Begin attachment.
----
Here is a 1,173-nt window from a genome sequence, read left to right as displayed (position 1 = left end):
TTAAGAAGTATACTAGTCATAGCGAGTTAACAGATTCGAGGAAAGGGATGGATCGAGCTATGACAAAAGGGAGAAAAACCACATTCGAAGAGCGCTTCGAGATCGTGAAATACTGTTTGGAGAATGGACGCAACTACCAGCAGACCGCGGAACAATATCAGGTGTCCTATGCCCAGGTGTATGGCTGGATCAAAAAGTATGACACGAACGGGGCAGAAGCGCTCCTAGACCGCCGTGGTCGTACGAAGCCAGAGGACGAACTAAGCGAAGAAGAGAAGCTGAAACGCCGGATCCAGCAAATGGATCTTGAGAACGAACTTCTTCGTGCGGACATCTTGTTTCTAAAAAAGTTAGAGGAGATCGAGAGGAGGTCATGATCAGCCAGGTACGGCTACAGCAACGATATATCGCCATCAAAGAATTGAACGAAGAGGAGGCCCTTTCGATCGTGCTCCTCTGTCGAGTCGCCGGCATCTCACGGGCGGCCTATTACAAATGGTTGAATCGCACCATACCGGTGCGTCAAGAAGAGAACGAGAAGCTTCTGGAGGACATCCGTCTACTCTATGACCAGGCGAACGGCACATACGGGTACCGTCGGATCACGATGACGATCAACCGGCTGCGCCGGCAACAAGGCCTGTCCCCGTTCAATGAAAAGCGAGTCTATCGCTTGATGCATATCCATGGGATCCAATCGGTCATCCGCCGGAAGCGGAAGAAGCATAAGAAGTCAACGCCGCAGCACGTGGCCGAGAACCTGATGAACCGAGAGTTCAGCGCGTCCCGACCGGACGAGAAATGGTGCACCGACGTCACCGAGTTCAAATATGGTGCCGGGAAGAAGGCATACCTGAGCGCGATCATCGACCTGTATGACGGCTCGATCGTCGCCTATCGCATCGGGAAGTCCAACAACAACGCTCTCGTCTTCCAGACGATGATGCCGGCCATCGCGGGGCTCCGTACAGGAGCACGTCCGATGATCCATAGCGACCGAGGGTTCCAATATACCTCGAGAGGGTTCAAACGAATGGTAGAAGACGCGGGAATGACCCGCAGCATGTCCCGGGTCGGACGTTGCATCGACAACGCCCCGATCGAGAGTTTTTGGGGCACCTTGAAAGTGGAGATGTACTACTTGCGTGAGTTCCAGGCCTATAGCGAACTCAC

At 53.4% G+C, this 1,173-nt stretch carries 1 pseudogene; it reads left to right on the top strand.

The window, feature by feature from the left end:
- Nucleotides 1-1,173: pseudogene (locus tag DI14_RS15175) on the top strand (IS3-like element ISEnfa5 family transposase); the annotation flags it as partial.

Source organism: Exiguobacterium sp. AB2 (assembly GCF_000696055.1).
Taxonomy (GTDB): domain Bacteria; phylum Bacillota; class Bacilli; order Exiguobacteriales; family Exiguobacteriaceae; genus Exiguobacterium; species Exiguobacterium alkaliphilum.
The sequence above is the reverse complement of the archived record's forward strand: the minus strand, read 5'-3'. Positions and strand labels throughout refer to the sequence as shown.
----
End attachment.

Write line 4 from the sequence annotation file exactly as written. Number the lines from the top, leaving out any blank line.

The window, feature by feature from the left end: